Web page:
Festival-goer favorite Dolls Kill has raised a whopping $40 million in new Series B funding—and has gained the muscle of a former Zappos exec in the process.
The fashion retailer beloved by ravers and Burning Man aficionados alike is lining its coffers with a sizeable cash infusion, bringing the total investment to $60 million. Led by Sequoia Capital, the latest Series B round was spearheaded by Alfred Lin, who previously held the roles of chairman, CFO and COO at Zappos. Lin will join the board at Dolls Kill.
Founded in 2011 by DJ Shaudi “Shoddy” Lynn and Bobby Farahi, the digitally native retailer features an amalgam of fast fashion and streetwear staples that blend a punk, dystopian aesthetic with colorful whimsy. Offerings like graffiti-printed mesh dresses and platform combat boots feature prominently on the so-called “online boutique for misfits and Miss Legits.”
Of the fresh round of funding and partnership with Sequoia’s Lin, Dolls Kill CEO Bobby Farahi told Sourcing Journal that securing the alliance made sense at this juncture in the brand’s ascent to mainstream recognition.
“We were really excited about Sequoia and Alfred Lin, who is now joining our board,” Farahi said, adding that Dolls Kill is eager to replicate some of the “operational capabilities and excellence that they built at Zappos.”
The $40 million windfall will augment some of the company’s existing infrastructure, while exploring new avenues for reaching consumers.
“Continuing to build [the digital] platform comes first and foremost,” Farahi said. “The customer experience is important to us—both from a digital side and a physical logistics side. There’s a big international demand so filling that poses some logistical challenges that we’re going to be investing in,” he added.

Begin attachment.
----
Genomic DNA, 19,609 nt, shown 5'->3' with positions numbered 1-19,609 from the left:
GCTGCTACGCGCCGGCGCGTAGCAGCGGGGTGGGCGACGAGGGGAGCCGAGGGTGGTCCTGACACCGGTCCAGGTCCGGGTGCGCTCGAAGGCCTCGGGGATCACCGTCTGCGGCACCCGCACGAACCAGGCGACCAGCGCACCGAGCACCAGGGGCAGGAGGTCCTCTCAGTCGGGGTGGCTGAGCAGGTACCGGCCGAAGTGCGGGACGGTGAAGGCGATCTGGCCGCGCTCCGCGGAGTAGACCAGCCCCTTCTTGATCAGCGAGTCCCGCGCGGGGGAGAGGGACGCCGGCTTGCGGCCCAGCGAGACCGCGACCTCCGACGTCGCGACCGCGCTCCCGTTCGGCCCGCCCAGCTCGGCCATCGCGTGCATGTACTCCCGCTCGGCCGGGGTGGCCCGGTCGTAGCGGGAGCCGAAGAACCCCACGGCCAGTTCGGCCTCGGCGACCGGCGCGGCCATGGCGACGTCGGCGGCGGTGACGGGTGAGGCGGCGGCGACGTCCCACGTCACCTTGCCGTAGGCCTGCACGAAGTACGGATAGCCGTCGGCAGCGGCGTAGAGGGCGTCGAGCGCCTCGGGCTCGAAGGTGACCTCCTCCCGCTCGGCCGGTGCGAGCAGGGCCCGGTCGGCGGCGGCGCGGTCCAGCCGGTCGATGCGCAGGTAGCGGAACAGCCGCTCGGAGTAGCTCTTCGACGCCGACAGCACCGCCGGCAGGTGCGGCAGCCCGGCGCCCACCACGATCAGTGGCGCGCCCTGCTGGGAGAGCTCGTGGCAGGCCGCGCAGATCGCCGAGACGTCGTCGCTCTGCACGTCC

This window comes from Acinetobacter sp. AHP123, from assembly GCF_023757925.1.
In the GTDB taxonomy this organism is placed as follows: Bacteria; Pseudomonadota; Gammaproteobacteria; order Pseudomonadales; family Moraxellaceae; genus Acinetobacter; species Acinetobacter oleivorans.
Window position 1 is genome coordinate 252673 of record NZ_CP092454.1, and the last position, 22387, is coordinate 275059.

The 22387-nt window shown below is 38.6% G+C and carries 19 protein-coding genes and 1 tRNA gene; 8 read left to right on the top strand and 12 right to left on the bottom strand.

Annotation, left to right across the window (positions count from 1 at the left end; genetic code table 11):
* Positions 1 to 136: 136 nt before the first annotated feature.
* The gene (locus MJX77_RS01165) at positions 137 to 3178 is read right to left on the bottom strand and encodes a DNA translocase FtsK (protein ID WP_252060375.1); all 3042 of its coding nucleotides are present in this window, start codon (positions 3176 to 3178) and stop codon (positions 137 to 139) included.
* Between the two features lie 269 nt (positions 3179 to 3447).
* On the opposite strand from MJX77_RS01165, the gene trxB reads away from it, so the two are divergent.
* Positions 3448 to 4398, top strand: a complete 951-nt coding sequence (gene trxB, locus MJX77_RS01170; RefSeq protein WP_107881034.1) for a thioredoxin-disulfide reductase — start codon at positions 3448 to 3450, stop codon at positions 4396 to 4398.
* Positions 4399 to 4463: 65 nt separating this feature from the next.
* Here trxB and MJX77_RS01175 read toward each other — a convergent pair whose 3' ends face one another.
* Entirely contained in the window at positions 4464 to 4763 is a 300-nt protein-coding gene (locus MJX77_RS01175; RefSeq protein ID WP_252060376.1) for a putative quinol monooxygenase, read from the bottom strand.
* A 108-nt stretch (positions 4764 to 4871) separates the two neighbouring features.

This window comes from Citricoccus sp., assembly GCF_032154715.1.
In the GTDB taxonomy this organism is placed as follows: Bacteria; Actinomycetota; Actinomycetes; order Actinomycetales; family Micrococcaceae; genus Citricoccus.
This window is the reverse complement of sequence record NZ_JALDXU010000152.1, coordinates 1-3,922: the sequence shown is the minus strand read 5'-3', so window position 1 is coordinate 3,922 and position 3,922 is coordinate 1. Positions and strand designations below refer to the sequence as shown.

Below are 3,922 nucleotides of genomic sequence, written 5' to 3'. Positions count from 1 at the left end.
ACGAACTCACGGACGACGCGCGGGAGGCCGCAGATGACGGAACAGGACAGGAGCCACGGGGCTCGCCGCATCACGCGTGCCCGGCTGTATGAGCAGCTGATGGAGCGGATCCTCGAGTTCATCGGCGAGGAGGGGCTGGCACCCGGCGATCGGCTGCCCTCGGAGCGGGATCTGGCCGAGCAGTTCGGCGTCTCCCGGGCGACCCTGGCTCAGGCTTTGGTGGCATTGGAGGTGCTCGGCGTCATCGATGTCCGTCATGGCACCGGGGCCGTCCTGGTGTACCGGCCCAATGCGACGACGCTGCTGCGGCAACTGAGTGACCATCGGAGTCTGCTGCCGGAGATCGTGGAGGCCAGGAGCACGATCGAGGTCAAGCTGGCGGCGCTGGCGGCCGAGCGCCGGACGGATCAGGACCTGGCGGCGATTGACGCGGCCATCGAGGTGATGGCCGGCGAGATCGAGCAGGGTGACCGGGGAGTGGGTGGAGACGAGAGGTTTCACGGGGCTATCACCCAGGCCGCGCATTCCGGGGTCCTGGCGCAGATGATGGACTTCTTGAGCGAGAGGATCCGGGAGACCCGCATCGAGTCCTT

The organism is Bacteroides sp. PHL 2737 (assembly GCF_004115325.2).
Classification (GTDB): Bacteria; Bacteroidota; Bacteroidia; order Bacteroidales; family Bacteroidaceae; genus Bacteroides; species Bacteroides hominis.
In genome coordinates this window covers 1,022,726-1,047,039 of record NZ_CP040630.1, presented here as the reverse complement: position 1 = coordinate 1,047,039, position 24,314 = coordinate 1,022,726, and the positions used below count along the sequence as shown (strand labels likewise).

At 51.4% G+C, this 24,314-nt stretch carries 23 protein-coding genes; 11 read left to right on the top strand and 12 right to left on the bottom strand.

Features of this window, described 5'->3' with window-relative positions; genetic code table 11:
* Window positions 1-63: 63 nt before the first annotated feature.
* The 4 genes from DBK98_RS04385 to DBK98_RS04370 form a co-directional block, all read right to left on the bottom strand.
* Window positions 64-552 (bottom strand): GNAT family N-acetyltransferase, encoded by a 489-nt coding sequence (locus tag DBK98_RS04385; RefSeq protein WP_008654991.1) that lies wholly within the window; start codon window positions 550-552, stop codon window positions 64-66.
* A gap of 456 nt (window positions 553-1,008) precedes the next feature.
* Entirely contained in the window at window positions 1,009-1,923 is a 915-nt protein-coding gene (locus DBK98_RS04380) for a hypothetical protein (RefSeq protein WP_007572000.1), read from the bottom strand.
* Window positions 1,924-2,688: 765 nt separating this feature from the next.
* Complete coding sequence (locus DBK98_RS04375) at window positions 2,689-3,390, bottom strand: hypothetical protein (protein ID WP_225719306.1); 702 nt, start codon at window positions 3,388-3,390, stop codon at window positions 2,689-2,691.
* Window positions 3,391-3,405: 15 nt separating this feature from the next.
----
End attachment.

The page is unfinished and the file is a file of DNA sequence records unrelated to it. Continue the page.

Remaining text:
Farahi also intimated that the brand is exploring options outside of China for manufacturing as a means of alleviating the tariff burden.
“It’s a level playing field for everybody,” he said of Dolls Kill’s industry peers’ struggles with sourcing. “We source from a number of places, and with some products, obviously, China has a competitive advantage. But we’re going to look at diversifying as much as we can,” he explained.
Right now, though, the company is focused on growth—and growing the right way. Dolls Kill’s fringe following has always been a part of the company’s appeal, he said, and no one is willing to “dilute the brand” in the service of pursuing “artificial growth or a broader market.”
Still, consumers are shirking the status quo more than ever before, and are eagerly embracing self-expression. “There was a macro shift in this idea of conforming, and we’ve always stood for being yourself,” he said. The rise of Instagram and individualistic Gen Zers have also driven the brand’s increasing popularity.
Farahi insisted that the brand’s appeal has little to do with an observance of industry-wide trends.
“We’re always looking at staying ahead of trends, and sometimes when it becomes a trend is when we’ve moved on to the next thing,” he said. “We want to make sure that we continue to do that.”
Sequoia Capital partner Amy Sun told Sourcing Journal that the investment firm was attracted to the brand for precisely the reasons Farahi described.
“The values are extremely strong around individuality and authenticity, and they draw upon customers and various subcultures to build a very authentic portfolio of brands,” Sun said.
The company hires its models through Instagram and its bona fide consumer base, she insisted, and that adherence to values has the potential to play well with increasingly discerning young shoppers.